10 ways to manage your marathon training!

By Dr Isabella Clark – Osteopath in the Sydney CBD

With the marathon season approaching, here are the top 10 ways to manage your training. Whether you are training for a particular race, or just trying to run pain free, the following is essential:

1) Progressive Overloading:

If you go from 0 to 100% in your first run you’re putting yourself at increased risk of injury right from the start. Use these next few months to build up nice and slowly so that you’re ready for what your training plan is going to ask of you.

2) Follow the 10% Rule:

Most running injuries are a result of biomechanical overload, an ‘overuse’ injury as opposed to tripping up and spraining your ankle ‘acute’ injuries. So the best way to mitigate the risk of running injury is to build up your mileage each week by 10% only. Often when a runner comes in to our clinic with an injury, we can look back over their training plan and see an accidental spike or jump up in their kilometers or number of training sessions. Document your running data, track your mileage to avoid over training.

3) Make sure your trainers aren’t off the shelf:

Off the shelf trainers are a false economy. The ability of a trainer to completely affect your running style is very real, it’s not just a clever marketing campaign. Don’t wear what everyone else is running, get a gait assessment done and get what works for your body (your whole body, not just your feet). If in doubt, get a podiatrist to assess your gait while wearing them. 

4) Find out your weak areas and work on them:

 This is where we come in, see a professional who can tell you which areas of your body could do with benefiting from strength work, what you should focus on with your mobility work and any tweaks you could make in your running gait if you’re already having a few niggles.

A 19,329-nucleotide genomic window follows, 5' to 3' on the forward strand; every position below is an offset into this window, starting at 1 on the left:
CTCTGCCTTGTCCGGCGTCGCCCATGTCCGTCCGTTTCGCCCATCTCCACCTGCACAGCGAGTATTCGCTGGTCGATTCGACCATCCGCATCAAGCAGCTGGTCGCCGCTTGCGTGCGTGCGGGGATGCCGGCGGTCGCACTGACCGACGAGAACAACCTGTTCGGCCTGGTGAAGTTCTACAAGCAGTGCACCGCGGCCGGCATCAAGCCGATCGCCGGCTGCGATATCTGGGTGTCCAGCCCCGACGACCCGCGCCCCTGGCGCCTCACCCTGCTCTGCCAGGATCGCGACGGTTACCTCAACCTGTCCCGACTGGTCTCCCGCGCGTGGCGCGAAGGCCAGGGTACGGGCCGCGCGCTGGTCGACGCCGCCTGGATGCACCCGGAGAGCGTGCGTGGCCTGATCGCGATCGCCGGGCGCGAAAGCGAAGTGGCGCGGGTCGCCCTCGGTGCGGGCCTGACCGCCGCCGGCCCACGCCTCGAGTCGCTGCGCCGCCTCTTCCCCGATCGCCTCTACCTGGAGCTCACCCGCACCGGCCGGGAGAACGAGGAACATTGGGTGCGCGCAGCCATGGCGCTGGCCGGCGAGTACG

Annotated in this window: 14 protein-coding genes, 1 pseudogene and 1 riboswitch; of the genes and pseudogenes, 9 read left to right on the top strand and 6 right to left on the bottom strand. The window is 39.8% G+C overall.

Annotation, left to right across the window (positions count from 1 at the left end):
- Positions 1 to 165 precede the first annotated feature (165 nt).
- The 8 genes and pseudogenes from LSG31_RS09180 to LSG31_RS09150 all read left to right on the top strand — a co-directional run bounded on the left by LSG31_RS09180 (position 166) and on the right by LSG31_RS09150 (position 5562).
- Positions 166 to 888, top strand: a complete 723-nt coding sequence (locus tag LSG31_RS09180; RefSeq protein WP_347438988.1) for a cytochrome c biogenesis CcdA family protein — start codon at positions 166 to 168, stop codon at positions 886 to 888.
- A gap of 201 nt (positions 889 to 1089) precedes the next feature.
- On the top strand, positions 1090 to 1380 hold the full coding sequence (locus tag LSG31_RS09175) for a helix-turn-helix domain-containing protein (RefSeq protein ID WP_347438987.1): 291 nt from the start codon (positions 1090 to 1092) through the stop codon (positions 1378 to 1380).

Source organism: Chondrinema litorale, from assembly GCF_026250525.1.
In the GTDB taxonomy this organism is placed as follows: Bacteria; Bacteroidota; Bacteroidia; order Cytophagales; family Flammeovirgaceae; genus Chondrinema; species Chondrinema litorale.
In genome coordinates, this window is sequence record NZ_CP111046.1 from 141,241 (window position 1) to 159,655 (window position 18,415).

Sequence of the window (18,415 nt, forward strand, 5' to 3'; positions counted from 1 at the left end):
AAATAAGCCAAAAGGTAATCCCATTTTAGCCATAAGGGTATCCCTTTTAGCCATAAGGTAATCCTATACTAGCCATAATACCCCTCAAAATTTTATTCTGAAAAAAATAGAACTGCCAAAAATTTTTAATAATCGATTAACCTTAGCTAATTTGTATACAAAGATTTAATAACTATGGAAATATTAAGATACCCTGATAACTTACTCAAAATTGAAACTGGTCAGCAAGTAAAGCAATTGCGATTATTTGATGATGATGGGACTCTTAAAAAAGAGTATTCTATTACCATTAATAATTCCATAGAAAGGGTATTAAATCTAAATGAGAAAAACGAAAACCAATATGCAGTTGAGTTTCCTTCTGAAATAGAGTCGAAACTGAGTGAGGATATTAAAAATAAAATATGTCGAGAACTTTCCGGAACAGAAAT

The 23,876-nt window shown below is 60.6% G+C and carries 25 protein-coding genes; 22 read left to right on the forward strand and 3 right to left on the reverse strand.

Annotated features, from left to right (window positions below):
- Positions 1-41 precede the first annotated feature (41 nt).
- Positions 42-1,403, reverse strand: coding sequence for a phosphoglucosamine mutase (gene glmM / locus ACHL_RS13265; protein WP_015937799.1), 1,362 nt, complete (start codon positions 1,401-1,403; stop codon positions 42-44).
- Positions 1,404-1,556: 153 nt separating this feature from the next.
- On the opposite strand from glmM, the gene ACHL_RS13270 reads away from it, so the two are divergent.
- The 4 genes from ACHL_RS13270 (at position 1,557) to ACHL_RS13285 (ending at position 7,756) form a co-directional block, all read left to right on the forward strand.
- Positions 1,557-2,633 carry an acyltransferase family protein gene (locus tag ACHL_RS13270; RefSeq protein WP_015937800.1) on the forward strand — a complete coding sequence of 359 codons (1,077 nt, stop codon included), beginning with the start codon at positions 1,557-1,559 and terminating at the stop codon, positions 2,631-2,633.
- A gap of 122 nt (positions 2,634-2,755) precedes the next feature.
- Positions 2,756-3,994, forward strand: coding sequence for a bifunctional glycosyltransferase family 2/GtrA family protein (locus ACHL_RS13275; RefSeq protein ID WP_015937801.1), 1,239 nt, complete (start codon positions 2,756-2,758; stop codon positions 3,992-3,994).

5) Recovery:

Follow a long run, speed workout or hill workout with an easy run or rest day. Alternating easy and hard days allows your body time to recover and rebuild after the stress of a hard workout. If you do only hard workouts, your body will eventually break down and you will be more prone to injury and burnout.

6) Add intensity to your workouts:

Speed workouts and hill workouts can increase your muscle strength, speed and improve your race performance. Add intensity to two of your workouts per week, with intervals, tempo runs, hill workouts or fartleks. Strength training in invaluable. Do circuit training, weightlifting or resistance training exercises with your own body weight — such as squats, push-ups and planks — to increase your muscle mass. Stronger muscles will help you run faster and better prepare your body to meet the challenges of harder workouts.

7) Sports Massages:

Sports massages aren’t just for elite athletes, they’re such a great tool for preventing injury and aiding recovery from heavier sessions. We recommend booking your sports massage in advance, around your planned training sessions – you might not need much in the beginning, but they’ll be a saviour as your mileage increases.  

Remedial Massage Therapist Jacky Bramley
Remedial Massage Therapist Jacky Bramley

8) Don’t panic when things don’t go to plan:

Have you had the flu and had to taper back your training? Had work commitment and had to take a week off? This happens and it happens to everyone. LISTEN TO IT. That one week you had to skip your long run does not mean you won’t be able to finish your marathon, and who knows what would’ve happened if you’d pushed yourself when your body didn’t want you to push, nothing good comes from these sessions.

9) Strength training in invaluable:

Do circuit training, weightlifting or resistance training exercises with your own body weight — such as squats, push-ups and planks — to increase your muscle mass. Stronger muscles will help you run faster and better prepare your body to meet the challenges of harder workouts.

10) If you do get a pain / niggle / injury:

Don’t bury your head in the sand – it doesn’t help. Deal with it quickly and it gets dealt with quickly (funny that). But postponing seeking help, you are enabling symptoms to progress, making them harder to eventually resolve. There are very few injuries that would require you to completely rest, so don’t allow it to escalate.